Lo­cal in­vestors look to buy for­eign prop­erty

The Myanmar Times - - Front Page - TIN YADA­NAR TUN tinyada­nar­tun@mm­times.com

Wealthy Myan­mar in­vestors search­ing for real es­tate op­por­tu­ni­ties are in­creas­ingly putting money to work in re­gional mar­kets, say es­tate agents.

WEALTHY Myan­mar prop­erty in­vestors are show­ing more ap­petite for for­eign pur­chases, ac­cord­ing to KAE Al­liance real es­tate, which has sold 20 for­eign prop­er­ties to lo­cal buy­ers this year.

U Kyaw Min Zin, di­rec­tor of KAE Al­liance, said that his firm had sold two Sin­ga­porean and 18 Malaysian prop­er­ties so far this year, with in­vestors clearly pre­fer­ring in­ter­na­tional real es­tate to lo­cal lux­ury hous­ing.

The most re­cent sales came from the For­est City devel­op­ment in Malaysia, which KAE Al­liance started of­fer­ing two weeks ago.

“We’ve al­ready sold three units in the first few weeks after launch­ing sales in Myan­mar,” he said. “Some cus­tomers also want to go and look at the con­struc­tion site be­fore buy­ing units, so we plan to visit Malaysia with two po­ten­tial buy­ers in De­cem­ber and an­other three in 2017.”

For­est City is a mixed-use project on 1386 hectares of land across four man-made is­lands in Malaysia’s Iskan­dar re­gion. Hong Kong-listed prop­erty de­vel­oper Coun­try Gar­den Hold­ings and Jo­hor-based firm Es­planade Danga 88 are the de­vel­op­ers.

Caleb Loh, busi­ness devel­op­ment di­rec­tor of For­est City, said con­struc­tion had be­gun in 2015 and units in the first phase of the first is­land will be fin­ished late next year. The first is­land is due for com­ple­tion in the next five to eight years, he added.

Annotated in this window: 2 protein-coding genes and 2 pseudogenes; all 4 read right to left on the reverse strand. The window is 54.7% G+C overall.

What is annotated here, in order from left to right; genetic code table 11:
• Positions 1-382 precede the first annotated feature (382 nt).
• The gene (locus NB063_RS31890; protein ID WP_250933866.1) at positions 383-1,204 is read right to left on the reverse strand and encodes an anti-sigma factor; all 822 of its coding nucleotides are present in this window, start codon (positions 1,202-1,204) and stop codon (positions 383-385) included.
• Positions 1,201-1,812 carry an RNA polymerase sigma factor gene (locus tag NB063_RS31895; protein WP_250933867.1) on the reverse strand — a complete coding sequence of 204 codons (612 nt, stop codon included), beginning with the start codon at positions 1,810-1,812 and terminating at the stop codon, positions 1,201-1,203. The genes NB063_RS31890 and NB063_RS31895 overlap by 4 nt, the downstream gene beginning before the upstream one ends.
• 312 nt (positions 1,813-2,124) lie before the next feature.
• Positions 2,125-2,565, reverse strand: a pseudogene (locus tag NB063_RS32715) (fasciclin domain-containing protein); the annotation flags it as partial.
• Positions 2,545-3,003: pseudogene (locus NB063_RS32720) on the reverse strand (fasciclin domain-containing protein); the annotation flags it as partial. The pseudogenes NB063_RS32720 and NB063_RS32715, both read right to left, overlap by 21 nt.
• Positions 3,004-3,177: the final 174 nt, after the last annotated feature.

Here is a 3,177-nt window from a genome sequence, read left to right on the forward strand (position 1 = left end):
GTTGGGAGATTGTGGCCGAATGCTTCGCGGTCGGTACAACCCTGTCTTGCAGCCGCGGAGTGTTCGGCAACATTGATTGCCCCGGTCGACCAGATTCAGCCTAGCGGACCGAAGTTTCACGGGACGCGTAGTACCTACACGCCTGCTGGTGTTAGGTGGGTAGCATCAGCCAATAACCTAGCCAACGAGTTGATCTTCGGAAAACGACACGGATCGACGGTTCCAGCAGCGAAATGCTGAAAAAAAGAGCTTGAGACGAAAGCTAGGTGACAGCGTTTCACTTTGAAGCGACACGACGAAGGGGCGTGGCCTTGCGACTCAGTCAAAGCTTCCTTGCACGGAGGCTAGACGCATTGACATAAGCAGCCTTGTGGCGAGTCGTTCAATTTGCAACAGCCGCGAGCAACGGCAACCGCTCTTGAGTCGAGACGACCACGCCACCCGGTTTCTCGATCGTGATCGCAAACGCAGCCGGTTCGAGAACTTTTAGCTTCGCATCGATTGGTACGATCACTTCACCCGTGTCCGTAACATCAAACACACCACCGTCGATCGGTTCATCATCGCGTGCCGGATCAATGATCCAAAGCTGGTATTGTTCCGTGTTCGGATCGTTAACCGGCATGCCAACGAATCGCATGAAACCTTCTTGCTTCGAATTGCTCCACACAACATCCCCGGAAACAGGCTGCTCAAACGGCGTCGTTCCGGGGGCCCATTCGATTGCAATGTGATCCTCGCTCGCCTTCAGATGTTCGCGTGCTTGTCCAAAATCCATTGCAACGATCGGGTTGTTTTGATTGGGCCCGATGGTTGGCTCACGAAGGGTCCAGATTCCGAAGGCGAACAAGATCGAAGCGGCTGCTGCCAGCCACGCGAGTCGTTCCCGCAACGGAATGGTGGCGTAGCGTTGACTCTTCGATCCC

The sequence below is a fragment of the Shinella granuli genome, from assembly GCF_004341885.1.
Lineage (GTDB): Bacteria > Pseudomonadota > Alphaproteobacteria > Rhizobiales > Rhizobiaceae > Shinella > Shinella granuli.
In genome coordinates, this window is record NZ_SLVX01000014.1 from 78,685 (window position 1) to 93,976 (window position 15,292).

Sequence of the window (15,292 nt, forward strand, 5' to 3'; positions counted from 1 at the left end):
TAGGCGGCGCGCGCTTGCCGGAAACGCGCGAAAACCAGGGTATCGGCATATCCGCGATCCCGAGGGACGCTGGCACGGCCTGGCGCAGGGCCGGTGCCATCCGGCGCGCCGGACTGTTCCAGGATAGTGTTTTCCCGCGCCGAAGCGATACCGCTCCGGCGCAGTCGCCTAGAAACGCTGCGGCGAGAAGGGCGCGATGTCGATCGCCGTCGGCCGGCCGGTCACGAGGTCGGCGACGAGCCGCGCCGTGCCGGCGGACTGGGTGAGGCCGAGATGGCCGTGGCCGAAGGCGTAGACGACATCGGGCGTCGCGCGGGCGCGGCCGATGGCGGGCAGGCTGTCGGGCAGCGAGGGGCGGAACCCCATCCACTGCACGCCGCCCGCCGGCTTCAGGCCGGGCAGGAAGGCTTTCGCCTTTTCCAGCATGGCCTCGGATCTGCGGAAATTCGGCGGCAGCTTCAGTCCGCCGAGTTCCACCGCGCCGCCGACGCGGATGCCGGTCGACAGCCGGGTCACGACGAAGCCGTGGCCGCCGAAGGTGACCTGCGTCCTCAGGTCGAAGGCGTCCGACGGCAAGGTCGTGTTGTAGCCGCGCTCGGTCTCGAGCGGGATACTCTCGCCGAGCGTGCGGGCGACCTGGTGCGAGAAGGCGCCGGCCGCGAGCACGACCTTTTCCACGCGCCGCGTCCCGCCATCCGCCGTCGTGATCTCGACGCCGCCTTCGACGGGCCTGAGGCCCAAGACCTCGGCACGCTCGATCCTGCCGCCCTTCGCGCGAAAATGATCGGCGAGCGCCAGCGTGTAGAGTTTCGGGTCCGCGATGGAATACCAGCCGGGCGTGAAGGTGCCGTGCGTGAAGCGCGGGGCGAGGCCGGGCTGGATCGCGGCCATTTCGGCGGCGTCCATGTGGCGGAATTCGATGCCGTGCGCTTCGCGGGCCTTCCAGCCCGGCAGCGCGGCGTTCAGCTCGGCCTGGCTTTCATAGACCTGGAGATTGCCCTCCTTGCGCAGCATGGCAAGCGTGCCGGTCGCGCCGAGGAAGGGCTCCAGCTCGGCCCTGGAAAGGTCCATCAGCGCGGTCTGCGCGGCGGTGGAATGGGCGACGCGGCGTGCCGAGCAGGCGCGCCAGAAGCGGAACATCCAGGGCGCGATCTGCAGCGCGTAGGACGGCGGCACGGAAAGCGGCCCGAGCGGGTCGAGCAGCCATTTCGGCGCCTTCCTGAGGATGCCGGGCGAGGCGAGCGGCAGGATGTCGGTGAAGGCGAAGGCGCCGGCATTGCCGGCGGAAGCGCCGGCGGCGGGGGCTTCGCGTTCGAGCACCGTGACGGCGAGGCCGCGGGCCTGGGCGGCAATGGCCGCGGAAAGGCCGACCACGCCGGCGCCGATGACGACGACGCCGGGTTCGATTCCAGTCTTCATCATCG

The first is­land will have de­tached prop­er­ties as well as apart­ments in 30 to 35 storey build­ings. The apart­ments, in­clud­ing the ones KAE Al­liance sold to Myan­mar buy­ers, are priced at K200 mil­lion per 550 square feet, he said.

KAE Al­liance has sold 15 apart­ments across two other Malaysian de­vel­op­ments – Par­adiso Me­dini and Grand Me­dini – this year, and two apart­ments in the Sin­ga­porean devel­op­ment Sims Ur­ban Oa­sis, said U Kyaw Min Zin.

He said that in­ter­est in in­ter­na­tional prop­erty among wealthy Myan­mar ci­ti­zens had started to pick up in late 2015. In­vest­ing in prop­erty abroad – par­tic­u­larly in Thai­land, Malaysia and Sin­ga­pore – had been com­mon be­fore the first civil­ian govern­ment took power in 2011, he added.

The end of mil­i­tary rule sparked a re­newed in­ter­est in the do­mes­tic real es­tate mar­ket, but the lo­cal prop­erty mar­ket started to fal­ter in 2014. That down­turn, com­bined with start of the ASEAN Eco­nomic Com­mu­nity at the end of 2015 and im­proved trans­port links, has prompted in­vestors to look over­seas again, U Kyaw Min Zin said.

“Trans­porta­tion is very good now. We can take daily di­rect flights from Myan­mar to Malaysia and Sin­ga­pore,” he said. “There’s also visa-free agree­ment with some coun­tries. There’s more and more links with other na­tions, so I hope sales con­tinue to rise. We are plan­ning to start sell the units from EU coun­tries and Aus­tralia in the first quar­ter of 2017.”

Photo: EPA

Con­struc­tion crane-topped build­ings dom­i­nate the Sin­ga­pore sky­line.

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